A team of German and Chinese scientists led by Johannes A. Lercher at the Technical University of Munich, Department of Chemistry has developed a new catalytic process for processing the liquid step of the components of bio-oil directly into petroleum type products and methanol. The paper in the journal Angewandte Chemie, the process is described as a “one-pot reaction” catalyzed by a precious metal on a carbon support combined with an inorganic acid.

One Step Bio Oil Process Graphic. Click image for the largest view.

One Step Bio Oil Process Graphic. Click image for the largest view.

The research team has developed the new catalytic route with a two-function combination of a stable carbon-supported palladium catalyst with phosphoric acid as the proton source for the reaction. The reaction is a “one-pot reaction,” meaning a combined one-step reaction whose partial reactions (hydrogenation, hydrolysis, and dehydration) occur in the same reactor, with no intermediate work-up steps that add complexity and costs.

The end result is a mixture of various alkanes (petroleum type products) that separates into a second phase, making it easy to separate them from the liquid bio-oil phase. Zhao says in the paper, “The new route provides a feasible approach for the direct use of crude aqueous bio-oil mixture, facilitating an energy-efficient and atom-economic process.”

The bio-oil or pyrolysis oil is first produced by fast pyrolysis or mechanical liquefaction of biomass. At that point the oil is a promising second-generation renewable energy carrier, but its high oxygen content, instability and lower energy content make direct use as an advanced liquid fuel unfeasible. There are a large number of research efforts underway exploring pathways for the efficient upgrading of bio-oil to a marketable and universally interchangeable hydrocarbon fuel. The US Department of Energy is also actively funding research in stabilizing bio-oils to support such upgrading.

Natural bio-oil is liquid, acidic, and highly oxidized mixture containing 15–30% by weight of H2O with a pH near 2.5. Bio-oil is a highly oxygenated and nearly sulfur-free, approximately 30% by weight a phenolic fraction. Its not useful directly as an advanced fuel, but it is a very attractive feedstock for upgrading into alkanes.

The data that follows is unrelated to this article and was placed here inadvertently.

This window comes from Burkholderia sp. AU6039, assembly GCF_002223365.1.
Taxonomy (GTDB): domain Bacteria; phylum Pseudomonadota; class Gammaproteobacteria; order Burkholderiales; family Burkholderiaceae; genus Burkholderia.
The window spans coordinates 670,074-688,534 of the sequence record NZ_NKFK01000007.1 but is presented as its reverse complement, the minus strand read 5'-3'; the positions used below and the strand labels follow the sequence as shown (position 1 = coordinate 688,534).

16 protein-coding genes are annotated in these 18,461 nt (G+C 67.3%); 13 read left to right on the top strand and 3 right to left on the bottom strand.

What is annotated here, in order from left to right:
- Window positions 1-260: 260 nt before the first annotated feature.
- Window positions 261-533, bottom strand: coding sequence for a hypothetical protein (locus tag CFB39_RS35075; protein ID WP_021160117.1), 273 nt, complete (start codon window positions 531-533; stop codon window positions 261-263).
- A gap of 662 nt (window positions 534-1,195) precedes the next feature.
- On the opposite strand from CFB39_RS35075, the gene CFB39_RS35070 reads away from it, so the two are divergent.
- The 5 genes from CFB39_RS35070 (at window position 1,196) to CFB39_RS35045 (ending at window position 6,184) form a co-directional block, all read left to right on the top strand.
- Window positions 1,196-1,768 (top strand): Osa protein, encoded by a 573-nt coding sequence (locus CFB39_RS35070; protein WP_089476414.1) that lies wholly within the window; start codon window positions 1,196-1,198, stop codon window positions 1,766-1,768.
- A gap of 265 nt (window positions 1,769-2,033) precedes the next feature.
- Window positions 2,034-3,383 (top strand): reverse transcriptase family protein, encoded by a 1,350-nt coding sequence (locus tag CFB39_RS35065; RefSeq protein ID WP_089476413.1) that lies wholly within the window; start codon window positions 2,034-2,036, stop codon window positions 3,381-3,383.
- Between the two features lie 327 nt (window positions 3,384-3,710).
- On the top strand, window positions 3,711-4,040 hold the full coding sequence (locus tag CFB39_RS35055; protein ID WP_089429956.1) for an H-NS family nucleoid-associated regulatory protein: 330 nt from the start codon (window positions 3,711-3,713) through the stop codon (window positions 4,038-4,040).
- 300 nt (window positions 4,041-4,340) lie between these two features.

Alkanes, more usually called paraffins, are saturated hydrocarbons; they are among the most important raw materials for chemical industry, and in particular as the starting materials for the production of plastics. They are among the primary fuels in the world’s economy.

The bio-oil target is the oil contains a phenolic fraction consisting of compounds with the main framework being an aromatic ring made of six carbon atoms with some hydroxy (-OH) groups attached. It’s that six-carbon ring with hydrogen atoms molecule that is so desirable. A six-carbon ring can be manipulated into a vast array of petroleum type products.

The products from bio-oil offer a good source of petroleum type products with oxygen rich methanol, a fuel itself as a by-product. With a feedstock from renewable resources, such as specially cultivated plants, wood scraps, and other plant waste becoming the focus of considerable attention this kind of process offers farmers, aggregators of farm products, waste managers and wood products businesses a short path to saleable products in the fuel and chemical industries.

The research team had success in the process demonstration with various model substances. The breath of plant material that could be used should be quite large from trash to cultivated farm products.

Having the whole process in one reactor is a breakthrough. The simplicity of construction and the potential for scaling up look good. The concern though, is the use of the precious metal palladium, but as we’ve seen in other fields, that may be replaced someday with better or cheaper alternatives.


9 Comments so far

  1. Al Fin on May 15, 2009 7:42 AM

    This is incredibly bad news for the Obama administration. After all their efforts to bring about political peak oil in the name of a faux climate catastrophe, the last thing they want is abundant energy that grows on trees!

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